With the recent addition of Gold Glove CF Michael Bourn, the Tribe has put themselves into a position of having one of the best OF defenses in all of baseball. Using UZR (Ultimate Zone Rating) as a tool for evaluation, let’s take a look at the Tribe’s outfield defense.
First of all, let me take a couple seconds and explain how UZR works. UZR is a calculation provided by Fangraphs that is used to measure fielding. It compares the event that actually happened (such as hit, out, or error) to data on similarly hit balls in the past. This way it is easier to look at how a fielder performs in comparison to the average fielder. UZR basically divides the baseball field into different zones and assigns individual fielders responsibility for those zones.
Last year, the Indians obviously lacked a consistent LF for much of the season which obviously did not translate to good defense from the position. Shelley Duncan played left field for 404.2 innings last year, which was the most out of anyone else in comparison. Duncan’s UZR of -2.6 was definitely below average, but not nearly as bad as a lot of people would have expected. Now let’s shift to CF and RF. On paper, the combination of Brantley and Choo sounded very solid defensively. Brantley definitely made a lot of good plays in CF last year and Choo’s cannon of an arm in RF is well documented. However, players don’t really get bonus points for making SportsCenter’s Top 10 plays with UZR. In simple terms, UZR measures how much ground the fielder covers along with taking into consideration the number of errors they make and the number of runs above average an outfielder saves with his arm. Taking all of that into consideration, Brantley had a slightly below average UZR of -1.9, and Choo had a horrible UZR of -17.0, which was the 2nd-worst UZR among all qualified outfielders. Unfortunately, our combined outfield UZR for last season was one of the worst in baseball.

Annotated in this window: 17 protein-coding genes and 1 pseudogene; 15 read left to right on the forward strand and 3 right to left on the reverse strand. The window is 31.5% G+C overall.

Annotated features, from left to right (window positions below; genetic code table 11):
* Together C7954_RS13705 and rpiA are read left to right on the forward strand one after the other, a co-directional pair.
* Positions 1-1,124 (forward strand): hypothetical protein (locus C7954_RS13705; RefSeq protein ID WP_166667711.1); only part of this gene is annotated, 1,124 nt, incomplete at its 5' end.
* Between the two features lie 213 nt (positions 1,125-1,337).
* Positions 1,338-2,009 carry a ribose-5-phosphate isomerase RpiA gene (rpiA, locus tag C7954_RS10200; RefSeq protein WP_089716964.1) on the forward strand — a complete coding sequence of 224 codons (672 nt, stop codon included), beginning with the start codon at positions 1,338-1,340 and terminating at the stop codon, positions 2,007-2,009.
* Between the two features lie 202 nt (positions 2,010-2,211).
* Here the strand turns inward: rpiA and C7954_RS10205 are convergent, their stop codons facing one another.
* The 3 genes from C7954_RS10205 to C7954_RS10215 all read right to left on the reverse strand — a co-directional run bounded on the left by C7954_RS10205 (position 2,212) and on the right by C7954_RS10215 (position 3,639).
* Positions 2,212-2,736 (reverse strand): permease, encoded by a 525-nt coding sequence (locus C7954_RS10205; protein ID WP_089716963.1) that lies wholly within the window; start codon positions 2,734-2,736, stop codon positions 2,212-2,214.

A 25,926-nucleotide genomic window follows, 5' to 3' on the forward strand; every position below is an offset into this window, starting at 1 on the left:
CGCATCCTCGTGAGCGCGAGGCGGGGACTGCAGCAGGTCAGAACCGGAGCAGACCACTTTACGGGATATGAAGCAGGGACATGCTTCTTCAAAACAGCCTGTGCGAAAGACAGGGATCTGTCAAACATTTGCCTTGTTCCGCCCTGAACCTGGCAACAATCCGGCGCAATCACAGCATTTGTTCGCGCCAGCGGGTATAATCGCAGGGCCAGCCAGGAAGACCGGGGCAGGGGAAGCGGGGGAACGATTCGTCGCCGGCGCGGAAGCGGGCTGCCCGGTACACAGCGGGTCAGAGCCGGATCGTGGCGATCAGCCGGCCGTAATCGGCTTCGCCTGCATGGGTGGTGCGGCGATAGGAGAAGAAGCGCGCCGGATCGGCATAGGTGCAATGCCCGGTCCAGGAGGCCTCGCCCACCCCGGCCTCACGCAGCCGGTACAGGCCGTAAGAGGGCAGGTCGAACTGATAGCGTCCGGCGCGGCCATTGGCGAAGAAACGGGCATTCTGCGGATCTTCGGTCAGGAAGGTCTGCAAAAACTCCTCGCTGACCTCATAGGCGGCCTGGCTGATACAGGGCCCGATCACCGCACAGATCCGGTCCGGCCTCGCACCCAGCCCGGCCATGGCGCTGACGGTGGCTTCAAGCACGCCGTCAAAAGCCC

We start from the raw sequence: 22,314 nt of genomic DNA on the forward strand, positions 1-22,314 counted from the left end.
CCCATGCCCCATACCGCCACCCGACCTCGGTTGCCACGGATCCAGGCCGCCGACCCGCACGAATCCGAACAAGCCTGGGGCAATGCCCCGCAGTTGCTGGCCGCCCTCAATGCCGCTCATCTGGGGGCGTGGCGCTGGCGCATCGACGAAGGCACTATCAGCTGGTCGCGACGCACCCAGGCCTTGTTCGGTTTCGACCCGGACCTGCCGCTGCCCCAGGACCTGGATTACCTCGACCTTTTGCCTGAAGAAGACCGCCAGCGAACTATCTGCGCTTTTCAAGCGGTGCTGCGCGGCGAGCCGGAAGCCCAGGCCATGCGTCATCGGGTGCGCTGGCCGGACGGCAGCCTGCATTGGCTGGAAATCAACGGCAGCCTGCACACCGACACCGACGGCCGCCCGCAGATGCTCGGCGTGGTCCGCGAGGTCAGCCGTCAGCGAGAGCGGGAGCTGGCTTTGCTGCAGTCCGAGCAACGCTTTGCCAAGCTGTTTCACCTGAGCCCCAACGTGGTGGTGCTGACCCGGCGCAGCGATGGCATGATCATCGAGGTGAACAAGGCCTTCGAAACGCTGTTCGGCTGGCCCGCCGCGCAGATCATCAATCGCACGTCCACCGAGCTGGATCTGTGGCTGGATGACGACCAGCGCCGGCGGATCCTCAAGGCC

Now let’s return to 2013. Michael Brantley will be moving to left field, and new acquisitions Michael Bourn and Drew Stubbs will be taking over CF and RF respectively. A lot has been made about the signing of Michael Bourn due to the speed and defense he brings to the table. Just how good is Michael Bourn defensively? Michael Bourn’s UZR in 2012 was 22.4, which was by far the best UZR for all CF’s. The next highest UZR among qualified CF was Denard Span with a UZR of 8.5. Pretty much, Bourn is in his own class in CF. Drew Stubbs had a UZR of 6.8 in CF with the Reds last season, which ranked behind Bourn and Span for the 3rd best UZR among eligible CF. The move to RF should not be a difficult one for Stubbs. He will have less ground to cover, and he has a strong enough arm to be successful at the position.
Now let’s turn our attention back to Brantley. As stated before, Brantley had a UZR of -1.9 in CF last season, which is just below average. However, Brantley will be moving back to LF in 2013, which is a position he has played in the past. In 2011, Brantley played 558.1 innings in LF. What was his UZR during this time? Well Brantley put up a UZR of 3.4 during this time, which is above average.
This gives the Tribe 3 outfielders with potential above average UZRs heading into 2013. In addition, Bourn is the best defensive CF in the game according to the statistics, and Stubbs could very well see his already impressive UZR improve with a shift to right field. Just to put all of this into perspective, guess how many other teams can reasonably project their outfielders to all have a positive UZR going into 2013? None. Based on statistics from 2012, the Tribe has the best OF on paper in the Majors by a landslide. Baseball Tonight better get ready to roll the Web Gems, because it looks like our outfield is in a league of its own when it comes to defense.